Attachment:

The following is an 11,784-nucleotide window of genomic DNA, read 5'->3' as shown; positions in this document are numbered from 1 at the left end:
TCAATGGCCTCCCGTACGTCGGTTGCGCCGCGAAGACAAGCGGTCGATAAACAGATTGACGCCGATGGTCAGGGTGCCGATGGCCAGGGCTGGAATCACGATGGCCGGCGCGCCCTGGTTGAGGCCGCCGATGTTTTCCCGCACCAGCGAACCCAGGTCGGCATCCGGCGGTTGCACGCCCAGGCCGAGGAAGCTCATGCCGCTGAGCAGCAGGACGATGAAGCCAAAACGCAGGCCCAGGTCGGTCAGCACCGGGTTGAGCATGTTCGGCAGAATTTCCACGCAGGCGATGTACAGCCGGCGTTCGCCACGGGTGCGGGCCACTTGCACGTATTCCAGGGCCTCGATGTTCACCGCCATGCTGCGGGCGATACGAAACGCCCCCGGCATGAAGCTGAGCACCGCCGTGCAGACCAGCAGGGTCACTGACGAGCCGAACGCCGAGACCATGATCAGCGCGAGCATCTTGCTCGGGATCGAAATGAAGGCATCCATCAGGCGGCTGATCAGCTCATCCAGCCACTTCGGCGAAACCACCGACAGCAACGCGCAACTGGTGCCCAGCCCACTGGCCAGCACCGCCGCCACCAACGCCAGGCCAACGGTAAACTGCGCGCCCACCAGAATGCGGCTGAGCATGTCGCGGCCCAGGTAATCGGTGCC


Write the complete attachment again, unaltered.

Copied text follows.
The following is an 11,784-nucleotide window of genomic DNA, read 5'->3' as shown; positions in this document are numbered from 1 at the left end:
TCAATGGCCTCCCGTACGTCGGTTGCGCCGCGAAGACAAGCGGTCGATAAACAGATTGACGCCGATGGTCAGGGTGCCGATGGCCAGGGCTGGAATCACGATGGCCGGCGCGCCCTGGTTGAGGCCGCCGATGTTTTCCCGCACCAGCGAACCCAGGTCGGCATCCGGCGGTTGCACGCCCAGGCCGAGGAAGCTCATGCCGCTGAGCAGCAGGACGATGAAGCCAAAACGCAGGCCCAGGTCGGTCAGCACCGGGTTGAGCATGTTCGGCAGAATTTCCACGCAGGCGATGTACAGCCGGCGTTCGCCACGGGTGCGGGCCACTTGCACGTATTCCAGGGCCTCGATGTTCACCGCCATGCTGCGGGCGATACGAAACGCCCCCGGCATGAAGCTGAGCACCGCCGTGCAGACCAGCAGGGTCACTGACGAGCCGAACGCCGAGACCATGATCAGCGCGAGCATCTTGCTCGGGATCGAAATGAAGGCATCCATCAGGCGGCTGATCAGCTCATCCAGCCACTTCGGCGAAACCACCGACAGCAACGCGCAACTGGTGCCCAGCCCACTGGCCAGCACCGCCGCCACCAACGCCAGGCCAACGGTAAACTGCGCGCCCACCAGAATGCGGCTGAGCATGTCGCGGCCCAGGTAATCGGTGCC